An omer, we learn, is a dry measure equaling a tenth of an ephah, about 2.3 liters. Each day, as the people gather their one omer of manna per person, and each night, as they relinquish whatever they haven’t eaten, they are being schooled in radical trust. Traumatized by generations of oppression, they try to hoard the leftovers, just as my friend’s Holocaust survivor mother, though a well-off French matron, would stuff her purse with the extra bread rolls at the three-star restaurant where her family was dining. But when the recently-freed Israelite slaves try to eat the previous day’s manna that they’ve stashed away, they find only a stinking, maggot-filled mess. Gradually they must acquire faith that the Divine Power that has rescued them from slavery will indeed care for them in their new, freed lives.
There is a famous passage in the Mekhilta, an ancient midrash on the book of Exodus, that explains why the Israelites had to wander for forty years in the wilderness before God brought them into the Land of Canaan: “…God said: ‘If I bring them into the land now, every one of them will immediately take hold of his field or his vineyard and neglect the Torah. But I will make them go round about through the desert forty years, so that, having the manna to eat and the water of the well to drink, they will absorb the Torah.’ On the basis of this, Rabbi Shimon (bar Yokhai) said: ‘Only to those who eat manna is it given really to study the Torah.’ ” (Mekhilta d’ Rabbi Ishma’el, Beshallach 1) In other words, only those who have been completely dependent upon God’s khesed, who have had to rely upon the lovingkindness and generosity of the great invisible saving Force, will be able to deeply receive and comprehend the true teachings.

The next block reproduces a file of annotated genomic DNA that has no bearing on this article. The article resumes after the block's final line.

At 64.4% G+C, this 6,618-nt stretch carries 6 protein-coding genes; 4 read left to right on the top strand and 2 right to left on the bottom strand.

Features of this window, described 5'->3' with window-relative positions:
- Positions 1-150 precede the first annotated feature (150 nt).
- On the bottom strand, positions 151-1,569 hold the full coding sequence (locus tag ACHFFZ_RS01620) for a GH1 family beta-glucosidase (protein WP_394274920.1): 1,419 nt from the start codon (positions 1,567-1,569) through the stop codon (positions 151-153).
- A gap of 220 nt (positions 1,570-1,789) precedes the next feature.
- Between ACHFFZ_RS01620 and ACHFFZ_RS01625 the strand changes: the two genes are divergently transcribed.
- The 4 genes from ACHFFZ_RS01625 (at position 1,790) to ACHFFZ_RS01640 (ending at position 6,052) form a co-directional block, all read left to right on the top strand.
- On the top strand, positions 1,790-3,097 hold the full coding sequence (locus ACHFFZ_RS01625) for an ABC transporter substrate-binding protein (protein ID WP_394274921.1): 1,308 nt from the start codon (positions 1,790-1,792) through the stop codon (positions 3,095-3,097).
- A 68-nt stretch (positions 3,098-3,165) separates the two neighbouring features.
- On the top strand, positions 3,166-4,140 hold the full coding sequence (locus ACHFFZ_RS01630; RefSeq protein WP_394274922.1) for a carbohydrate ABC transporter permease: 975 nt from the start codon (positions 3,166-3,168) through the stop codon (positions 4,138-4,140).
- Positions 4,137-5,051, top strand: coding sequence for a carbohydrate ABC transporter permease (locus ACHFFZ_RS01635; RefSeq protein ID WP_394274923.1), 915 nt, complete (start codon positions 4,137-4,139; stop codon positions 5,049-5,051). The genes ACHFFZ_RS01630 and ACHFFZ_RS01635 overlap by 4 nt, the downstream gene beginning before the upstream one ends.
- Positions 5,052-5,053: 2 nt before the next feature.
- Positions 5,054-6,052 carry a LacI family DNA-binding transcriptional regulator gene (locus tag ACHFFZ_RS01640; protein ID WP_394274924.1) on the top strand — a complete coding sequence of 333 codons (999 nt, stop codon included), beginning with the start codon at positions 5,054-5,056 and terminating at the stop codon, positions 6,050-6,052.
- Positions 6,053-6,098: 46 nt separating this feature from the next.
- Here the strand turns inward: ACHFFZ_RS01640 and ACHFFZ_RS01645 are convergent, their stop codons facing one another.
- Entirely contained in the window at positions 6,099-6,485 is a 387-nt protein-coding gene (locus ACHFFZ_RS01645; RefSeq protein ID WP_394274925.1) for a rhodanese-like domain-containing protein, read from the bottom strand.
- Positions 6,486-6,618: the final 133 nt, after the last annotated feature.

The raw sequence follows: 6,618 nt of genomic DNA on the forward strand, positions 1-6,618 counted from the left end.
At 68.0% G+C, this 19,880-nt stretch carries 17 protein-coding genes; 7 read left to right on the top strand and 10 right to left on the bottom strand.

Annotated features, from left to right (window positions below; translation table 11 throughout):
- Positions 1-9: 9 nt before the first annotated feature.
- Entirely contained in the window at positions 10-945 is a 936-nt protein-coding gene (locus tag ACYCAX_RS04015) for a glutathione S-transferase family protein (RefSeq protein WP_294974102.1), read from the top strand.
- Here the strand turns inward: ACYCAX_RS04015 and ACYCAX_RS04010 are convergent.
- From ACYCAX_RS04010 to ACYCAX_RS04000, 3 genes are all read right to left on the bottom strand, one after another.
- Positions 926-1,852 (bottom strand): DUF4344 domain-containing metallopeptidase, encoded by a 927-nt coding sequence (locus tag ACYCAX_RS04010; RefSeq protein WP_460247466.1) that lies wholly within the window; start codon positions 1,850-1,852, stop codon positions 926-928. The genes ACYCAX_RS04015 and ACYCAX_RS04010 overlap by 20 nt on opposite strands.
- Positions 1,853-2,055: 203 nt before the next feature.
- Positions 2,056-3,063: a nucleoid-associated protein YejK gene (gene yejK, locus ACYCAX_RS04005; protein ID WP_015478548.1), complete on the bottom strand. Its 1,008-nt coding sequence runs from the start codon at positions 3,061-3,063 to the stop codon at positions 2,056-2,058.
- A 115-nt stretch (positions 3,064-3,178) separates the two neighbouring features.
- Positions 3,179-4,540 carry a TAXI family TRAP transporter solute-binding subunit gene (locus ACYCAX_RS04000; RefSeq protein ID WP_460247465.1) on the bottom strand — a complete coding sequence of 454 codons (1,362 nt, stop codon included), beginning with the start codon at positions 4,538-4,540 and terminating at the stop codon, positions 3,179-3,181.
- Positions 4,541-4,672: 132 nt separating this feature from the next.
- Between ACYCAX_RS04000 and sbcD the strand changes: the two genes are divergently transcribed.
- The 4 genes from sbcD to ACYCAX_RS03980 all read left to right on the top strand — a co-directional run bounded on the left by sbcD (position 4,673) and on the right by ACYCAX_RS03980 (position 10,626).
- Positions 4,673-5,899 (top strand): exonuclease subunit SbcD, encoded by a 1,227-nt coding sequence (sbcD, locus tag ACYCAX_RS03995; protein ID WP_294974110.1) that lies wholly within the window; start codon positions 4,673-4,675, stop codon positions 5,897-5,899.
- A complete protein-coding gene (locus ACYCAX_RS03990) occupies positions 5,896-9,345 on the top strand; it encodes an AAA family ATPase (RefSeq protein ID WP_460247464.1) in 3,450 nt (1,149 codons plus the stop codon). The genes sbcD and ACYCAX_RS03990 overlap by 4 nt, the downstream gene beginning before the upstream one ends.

In Parshat Emor, the people are approaching the end of their more than two-year sojourn at the foot of Mt. Sinai, where they have been receiving a steady stream of Torah. They’re preparing for what they and God believe will be their imminent entry into the Land of Canaan. Settled and secure there, they will cultivate their fields and vineyards and risk forgetting their intimate and tumultuous, awesome and precious relationship with YHVH in the wilderness. The command to offer the first grain of their harvest and to count the omer calls the people to remember that original omer, the daily sustenance that fell directly from heaven, from the Divine hand, and to know that all they will build, cultivate, and harvest in their new homeland, like the manna, comes directly through the mercy and providence of a Holy Power beyond their ken. Only when their faith in that Power to sustain and nourish is strong will they gather in their true harvest; only then will the Torah reveal herself to them as an ever-evolving source of joy and learning upon which to base lives of flow, balance, and wholeness.
Like the ancient Israelites, we who learn and teach Torah are enjoined to remember and stay tuned to the Source of our sustenance. Our harvest of faith may not manifest in food or other material gifts falling from the sky, but rather as a deeply cultivated, moment-by-moment awareness of the Mystery that upholds and infuses the universe, making this very moment of existence possible. As Rabbi Abraham Joshua Heschel writes, “The words of the Bible are sources of spirit. They carry fire to the soul and evoke our lost dignity out of our hidden origins.” (God in Search of Man, p. 253) May we merit to touch that spirit, to dip into the wellsprings of Torah, and to taste of that harvest on a daily basis.
 For a detailed description of the evolution of the Omer count and the kabbalistic practice of associating each day of the Omer period with a combination of two sefirot, qualities of Divine emanation, see Rabbi Min Kantrowitz’s excellent Counting the Omer, a Kabbalistic Meditation Guide.